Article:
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How We Lit The Fuse On The Population Bomb

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We’ve been here before – concerns about our capacity to house a large population are not new. But lately, hostility to rapid rates of population growth is gaining traction. There have been calls for a population inquiry and former PM Hon Tony Abbott has called for immigration (and hence population growth) to be slashed. He joins a chorus of other voices, from business to community groups. Voters are pushing back against growth and political leaders are feeling the pressure.  read more »

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European Commission Exaggerates Urbanization

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Urban planners long have been concerned about “urban sprawl,” despite never having settled on a term that excludes any urbanization, even the densest in the world. But the European Commission (EC) has taken exaggerating about urban sprawl to a new level.  read more »

Louisville’s Urban Bourbon Movement

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As a spirt, bourbon is heavily associated with the state of Kentucky. But while major spirits firm Brown-Forman is located in Louisville, traditionally bourbon was distilled in rural – and ironically, dry – counties like, say, Bourbon County.  read more »

‘Chinafornia’ And Global Trade In Age Of Trump

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One of the last regions settled en masse by Europeans, California’s trajectory long has been linked to its partners across the Pacific. Yet these ties could be deeply impacted by President Trump’s immigration and trade policies, as well as resulting blowback by the authoritarian regime in Beijing.  read more »

Partners in Transit: Agencies team up with Lyft, Uber

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Many public transit agencies are struggling to sustain lightly-used routes as passenger traffic dips in response to relatively cheap automobile fill-ups, a rise in work-from-home lifestyles, and the growing popularity of transportation network companies (TNCs), such as Lyft and Uber. The brunt of the decline has been sharpest in small and mid-size communities, where some bus services are infrequent, follow meandering routes, and stop running after peak hours.  read more »

Rooting for Scooters

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Expect to hear about folks in the Los Angeles area taking stands on the app-based, pay-by-the-mile electric scooters that seem to be scattered about the City of Angels in greater numbers by the day. Tough to tell how many, since scooter brands such as Bird are on a fast track that involves dropping scooters off on street corners, where customers take over, dispersing the two-wheelers without any set route or distribution plan involved.  read more »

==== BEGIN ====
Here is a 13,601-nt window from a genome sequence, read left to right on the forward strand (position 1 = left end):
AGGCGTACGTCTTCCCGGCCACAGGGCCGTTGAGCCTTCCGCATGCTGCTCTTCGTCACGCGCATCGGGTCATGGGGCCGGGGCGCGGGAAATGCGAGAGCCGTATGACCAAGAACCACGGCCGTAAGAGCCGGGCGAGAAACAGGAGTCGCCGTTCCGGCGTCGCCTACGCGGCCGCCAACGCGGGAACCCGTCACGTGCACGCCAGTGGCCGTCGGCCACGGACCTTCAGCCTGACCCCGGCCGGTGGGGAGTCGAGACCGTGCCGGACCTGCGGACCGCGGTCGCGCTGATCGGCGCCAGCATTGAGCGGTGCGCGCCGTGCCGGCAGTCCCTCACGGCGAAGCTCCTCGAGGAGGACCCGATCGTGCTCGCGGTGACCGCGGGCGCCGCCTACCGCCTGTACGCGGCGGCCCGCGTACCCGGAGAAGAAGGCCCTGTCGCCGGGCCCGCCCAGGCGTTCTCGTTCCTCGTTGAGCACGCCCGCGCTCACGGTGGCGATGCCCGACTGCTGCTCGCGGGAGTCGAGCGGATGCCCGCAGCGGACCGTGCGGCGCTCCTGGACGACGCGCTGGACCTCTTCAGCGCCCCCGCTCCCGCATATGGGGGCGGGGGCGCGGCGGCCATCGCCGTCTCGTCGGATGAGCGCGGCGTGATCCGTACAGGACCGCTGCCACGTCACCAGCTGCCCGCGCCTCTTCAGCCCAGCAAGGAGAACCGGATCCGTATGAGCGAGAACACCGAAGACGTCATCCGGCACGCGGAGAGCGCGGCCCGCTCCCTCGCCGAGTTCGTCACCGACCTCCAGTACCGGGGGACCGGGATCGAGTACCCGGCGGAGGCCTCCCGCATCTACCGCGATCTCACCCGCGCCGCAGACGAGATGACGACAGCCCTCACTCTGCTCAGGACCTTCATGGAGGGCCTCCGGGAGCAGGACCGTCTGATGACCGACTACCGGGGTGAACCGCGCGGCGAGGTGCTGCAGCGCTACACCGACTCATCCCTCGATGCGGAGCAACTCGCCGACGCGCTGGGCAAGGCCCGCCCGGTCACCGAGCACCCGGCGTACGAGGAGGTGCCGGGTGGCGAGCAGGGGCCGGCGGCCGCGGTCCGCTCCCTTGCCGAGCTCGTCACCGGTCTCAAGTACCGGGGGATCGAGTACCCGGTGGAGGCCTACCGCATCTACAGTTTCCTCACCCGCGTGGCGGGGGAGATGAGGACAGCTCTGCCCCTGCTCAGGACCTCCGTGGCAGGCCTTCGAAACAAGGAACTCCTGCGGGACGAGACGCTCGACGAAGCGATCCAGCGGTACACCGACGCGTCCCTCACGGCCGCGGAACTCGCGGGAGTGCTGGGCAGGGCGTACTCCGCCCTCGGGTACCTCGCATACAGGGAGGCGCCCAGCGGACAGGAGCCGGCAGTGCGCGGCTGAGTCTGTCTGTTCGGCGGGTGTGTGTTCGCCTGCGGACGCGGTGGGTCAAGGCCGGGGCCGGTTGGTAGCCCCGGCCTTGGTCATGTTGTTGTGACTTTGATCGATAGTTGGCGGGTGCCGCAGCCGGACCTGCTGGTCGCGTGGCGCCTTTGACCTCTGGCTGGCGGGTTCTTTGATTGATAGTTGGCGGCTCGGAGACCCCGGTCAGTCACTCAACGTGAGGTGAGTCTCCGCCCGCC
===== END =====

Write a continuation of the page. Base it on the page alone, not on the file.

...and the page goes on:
Dispersed American Urban Form Yields Quick Work Trips

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Planners and journalists are often uneasy about suburban development, wondering how people will get to work in the center from more distant locations. They needn’t worry. Only a relatively small percentage of people work in the center (generally less than 10 percent). Indeed the residential employment dispersion in American metropolitan areas has been a major factor in keeping work trip travel times among the shortest in the world.  read more »

Subjects:

Midwest Cities Are Not on the Radar for Migrants

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The Midwest is simply not in the picture when it comes to migration nationally. Even its best performing regions are often migration losers with the rest of the country.

Columbus, Indianapolis, and Minneapolis-St. Paul all have growing populations, and basically healthy economies. Yet all of them are have net migration losses with the country when you look only at migration from out of state.  read more »

If New Zealand is to crack the problems of unaffordable housing, government here must look seriously at how the better parts of

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This seems about the worst possible month to be suggesting that anybody should try to emulate anything going on in America. The place seems to be going mad in ways no longer funny to laugh at from very far away.

So it’s a bit of a shame that the best lessons on infrastructure financing and affordable housing come from a few places in the United States that have really figured things out. If the exact same lessons had come from Canada, or the UK, or Estonia, Infrastructure New Zealand would have an easier time marketing its latest report.  read more »

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